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Trump Becomes First Sitting U.S. President To Enter North Korea; W.H. Press Secretary Bruised After Scuffle With NK Officials; New "Birther Conspiracy" Targeting Kamala Harris; Trump Defends Biden In First Debate: Harris "Got Too Much Credit"; Booker Questions If Biden Can Unite As The Dems Nominee; Harris Raises $2 Million Post Debate Performance; Massive Pride Parades On 50th Anniversary Of Stonewall Riots; Bernie Sanders Hosts Ice Cream Socials In New Hampshire. Aired 3-4p ET

Aired June 30, 2019 - 15:00   ET


[15:00:40] FREDRICKA WHITFIELD, CNN ANCHOR: Hello again, everyone, thanks so much for being with me this Sunday. I'm Fredricka Whitfield.

We begin with that historic moment, the first sitting U.S. president stepping into North Korea, walking side by side with Kim Jong-un, this moment that will go down in the history books, including a last-minute tweet by President Trump inviting the North Korean leader to meet him at the DMZ.


KIM JONG-UN, SUPREME LEADER OF NORTH KOREA (through translation): I believe just looking at this structure, this is an expression of his willingness to eliminate all the unfortunate past and open a new future.

DONALD TRUMP, PRESIDENT OF THE UNITED STATES: Stepping across that line was a great honor. A lot of progress has been made. A lot of friendships have been made. And this has been in particular a great friendship.


WHITFIELD: President Trump and Kim Jong-un also meeting for just about an hour and then agreeing to restart nuclear talks.


TRUMP: A very, very good meeting with Chairman Kim and we've agreed that we're each going to designate a team. And the team will try and work out some details. And, again, speed is not the object. We want to see if we can do a really comprehensive good deal. Very big stuff, pretty complicated, but not as complicated as people think.

(END VIDEO CLIP) WHITFIELD: CNN's White House Correspondent Abby Phillip is in Seoul, South Korea. So, what else are you hearing about this moment and their meeting?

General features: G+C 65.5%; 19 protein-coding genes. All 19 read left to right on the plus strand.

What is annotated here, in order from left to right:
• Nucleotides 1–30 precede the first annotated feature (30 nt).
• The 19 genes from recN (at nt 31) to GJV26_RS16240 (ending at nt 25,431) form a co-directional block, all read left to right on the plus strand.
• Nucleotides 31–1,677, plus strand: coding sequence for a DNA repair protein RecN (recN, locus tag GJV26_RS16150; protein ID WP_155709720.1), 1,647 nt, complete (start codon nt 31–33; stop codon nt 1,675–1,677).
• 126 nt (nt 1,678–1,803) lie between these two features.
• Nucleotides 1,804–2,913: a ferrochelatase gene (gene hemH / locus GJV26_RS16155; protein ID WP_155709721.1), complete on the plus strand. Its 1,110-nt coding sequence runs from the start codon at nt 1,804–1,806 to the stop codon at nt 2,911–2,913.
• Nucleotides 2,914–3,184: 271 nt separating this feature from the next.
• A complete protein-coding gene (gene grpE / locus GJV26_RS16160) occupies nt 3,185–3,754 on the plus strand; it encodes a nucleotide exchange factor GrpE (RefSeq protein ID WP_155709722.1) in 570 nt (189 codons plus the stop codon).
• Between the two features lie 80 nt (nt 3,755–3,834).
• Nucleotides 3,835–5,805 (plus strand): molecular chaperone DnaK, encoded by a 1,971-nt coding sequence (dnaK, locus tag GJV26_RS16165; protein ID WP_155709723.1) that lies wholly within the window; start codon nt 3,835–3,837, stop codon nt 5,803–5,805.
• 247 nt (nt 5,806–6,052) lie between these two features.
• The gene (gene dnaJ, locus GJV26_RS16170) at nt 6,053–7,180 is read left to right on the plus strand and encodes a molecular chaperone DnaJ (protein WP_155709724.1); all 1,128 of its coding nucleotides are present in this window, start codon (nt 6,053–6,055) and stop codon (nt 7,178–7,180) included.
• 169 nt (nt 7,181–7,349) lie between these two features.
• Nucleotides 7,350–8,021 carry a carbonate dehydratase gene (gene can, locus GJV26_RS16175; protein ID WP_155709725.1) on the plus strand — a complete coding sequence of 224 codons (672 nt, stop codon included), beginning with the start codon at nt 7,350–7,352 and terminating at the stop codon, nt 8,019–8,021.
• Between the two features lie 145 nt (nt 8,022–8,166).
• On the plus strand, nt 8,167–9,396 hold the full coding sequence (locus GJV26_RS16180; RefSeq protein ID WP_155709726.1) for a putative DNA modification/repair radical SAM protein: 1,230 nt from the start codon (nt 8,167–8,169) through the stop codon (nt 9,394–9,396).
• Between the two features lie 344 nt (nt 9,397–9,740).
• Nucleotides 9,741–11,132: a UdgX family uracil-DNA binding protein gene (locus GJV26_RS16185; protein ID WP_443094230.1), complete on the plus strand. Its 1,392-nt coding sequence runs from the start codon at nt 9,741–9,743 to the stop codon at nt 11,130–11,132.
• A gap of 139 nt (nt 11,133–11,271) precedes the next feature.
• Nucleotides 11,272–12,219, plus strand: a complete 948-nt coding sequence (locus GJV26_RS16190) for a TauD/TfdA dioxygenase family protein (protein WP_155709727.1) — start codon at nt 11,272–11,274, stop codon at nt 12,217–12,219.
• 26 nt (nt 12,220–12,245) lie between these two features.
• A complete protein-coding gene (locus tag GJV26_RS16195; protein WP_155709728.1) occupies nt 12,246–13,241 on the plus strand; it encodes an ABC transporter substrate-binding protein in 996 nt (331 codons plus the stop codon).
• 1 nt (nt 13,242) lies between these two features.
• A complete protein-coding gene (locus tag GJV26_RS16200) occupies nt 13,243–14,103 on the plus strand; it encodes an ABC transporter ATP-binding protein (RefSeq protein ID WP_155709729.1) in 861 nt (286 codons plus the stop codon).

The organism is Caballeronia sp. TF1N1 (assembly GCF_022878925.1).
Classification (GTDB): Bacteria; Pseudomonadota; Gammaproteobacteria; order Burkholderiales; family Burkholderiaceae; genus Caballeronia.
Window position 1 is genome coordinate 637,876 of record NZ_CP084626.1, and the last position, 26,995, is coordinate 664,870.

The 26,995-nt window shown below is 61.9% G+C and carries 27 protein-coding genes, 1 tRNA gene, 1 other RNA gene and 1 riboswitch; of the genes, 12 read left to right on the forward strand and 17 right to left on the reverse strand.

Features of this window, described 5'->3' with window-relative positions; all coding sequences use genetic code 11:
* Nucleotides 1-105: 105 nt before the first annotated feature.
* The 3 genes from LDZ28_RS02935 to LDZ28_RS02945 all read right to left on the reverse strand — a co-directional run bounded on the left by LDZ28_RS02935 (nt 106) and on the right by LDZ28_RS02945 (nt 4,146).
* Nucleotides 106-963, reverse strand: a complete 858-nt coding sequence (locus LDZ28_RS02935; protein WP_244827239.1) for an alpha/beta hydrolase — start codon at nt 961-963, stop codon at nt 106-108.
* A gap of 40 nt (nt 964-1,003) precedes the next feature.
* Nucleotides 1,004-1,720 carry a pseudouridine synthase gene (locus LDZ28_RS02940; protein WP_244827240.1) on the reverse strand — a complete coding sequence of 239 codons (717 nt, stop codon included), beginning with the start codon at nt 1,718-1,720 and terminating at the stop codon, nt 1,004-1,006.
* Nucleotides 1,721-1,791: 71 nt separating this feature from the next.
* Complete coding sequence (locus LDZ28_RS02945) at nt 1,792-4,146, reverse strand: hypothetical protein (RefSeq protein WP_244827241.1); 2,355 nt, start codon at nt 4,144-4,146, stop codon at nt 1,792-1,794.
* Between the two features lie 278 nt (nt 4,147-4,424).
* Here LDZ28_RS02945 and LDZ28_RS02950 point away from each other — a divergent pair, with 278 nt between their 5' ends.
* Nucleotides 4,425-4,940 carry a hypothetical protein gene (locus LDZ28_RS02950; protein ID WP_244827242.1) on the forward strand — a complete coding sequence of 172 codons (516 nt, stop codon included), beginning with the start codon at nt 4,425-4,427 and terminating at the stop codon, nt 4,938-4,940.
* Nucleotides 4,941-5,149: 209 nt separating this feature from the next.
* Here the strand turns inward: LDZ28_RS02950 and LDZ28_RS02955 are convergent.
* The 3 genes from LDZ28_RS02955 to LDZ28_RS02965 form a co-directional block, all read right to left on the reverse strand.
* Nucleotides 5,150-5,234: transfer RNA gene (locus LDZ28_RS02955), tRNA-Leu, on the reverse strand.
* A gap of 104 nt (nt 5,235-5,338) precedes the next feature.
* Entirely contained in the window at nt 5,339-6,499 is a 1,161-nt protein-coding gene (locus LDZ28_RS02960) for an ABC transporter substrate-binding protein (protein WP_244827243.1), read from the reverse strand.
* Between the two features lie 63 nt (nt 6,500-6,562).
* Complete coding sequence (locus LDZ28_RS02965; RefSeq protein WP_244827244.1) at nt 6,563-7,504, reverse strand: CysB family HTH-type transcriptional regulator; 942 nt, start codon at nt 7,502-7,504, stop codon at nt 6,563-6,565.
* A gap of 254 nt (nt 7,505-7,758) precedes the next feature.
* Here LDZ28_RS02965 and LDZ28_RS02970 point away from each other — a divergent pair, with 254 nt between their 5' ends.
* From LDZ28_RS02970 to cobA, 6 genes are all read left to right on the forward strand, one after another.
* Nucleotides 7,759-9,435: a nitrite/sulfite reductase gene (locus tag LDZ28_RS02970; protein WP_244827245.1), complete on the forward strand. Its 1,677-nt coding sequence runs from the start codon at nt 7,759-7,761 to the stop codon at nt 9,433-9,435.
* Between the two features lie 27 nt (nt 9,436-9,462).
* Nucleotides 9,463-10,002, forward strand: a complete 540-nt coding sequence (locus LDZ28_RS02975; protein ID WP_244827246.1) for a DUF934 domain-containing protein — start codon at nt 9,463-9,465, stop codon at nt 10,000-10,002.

ABBY PHILLIP, CNN WHITE HOUSE CORRESPONDENT: Well, it all happened in quite a last-minute fashion, especially for something like this that usually takes weeks and months of talks by both sides. But President Trump basically confirmed about an hour before he showed up at the DMZ that he'd be joined by Kim in the demilitarized zone. And then once they did meet, they clasped hands and the President walked over that line into North Korea.

At the end of the day, what we've learned about this meeting is that the one takeaway is that North Korea has decided to come back to the table, at least according to President Trump. They have agreed to restart talks at the staff level, allowing their deputies to work out some of the kinks that have caused their talks to basically be stalled for the last several months, since President Trump walked out of the last summit with Kim in Hanoi months ago. So that's the good news.

But other than that, it seems that very little really was accomplished in this meeting that we've learned about so far. Even though the two men met for about 50 minutes behind closed doors privately, that meeting did not seem to produce anything concrete in the way of working out these details as it relates to denuclearization of the Korean Peninsula.

So there seems to be quite a bit of work left to be done there, but President Trump and Kim both framed this meeting as a breakthrough in the sense that both men have reconnected on a personal level.

And as you heard in that clip that you just played, Kim talking about -- Kim and President Trump actually talking about how their personal relationship, they believe, will help them break through some of these log jams on the road to denuclearization. Only time will tell, though, considering that North Korea has so far been unwilling to take the steps the U.S. has been demanding for lifting of sanctions that they have been seeking for years now at this point, Fred.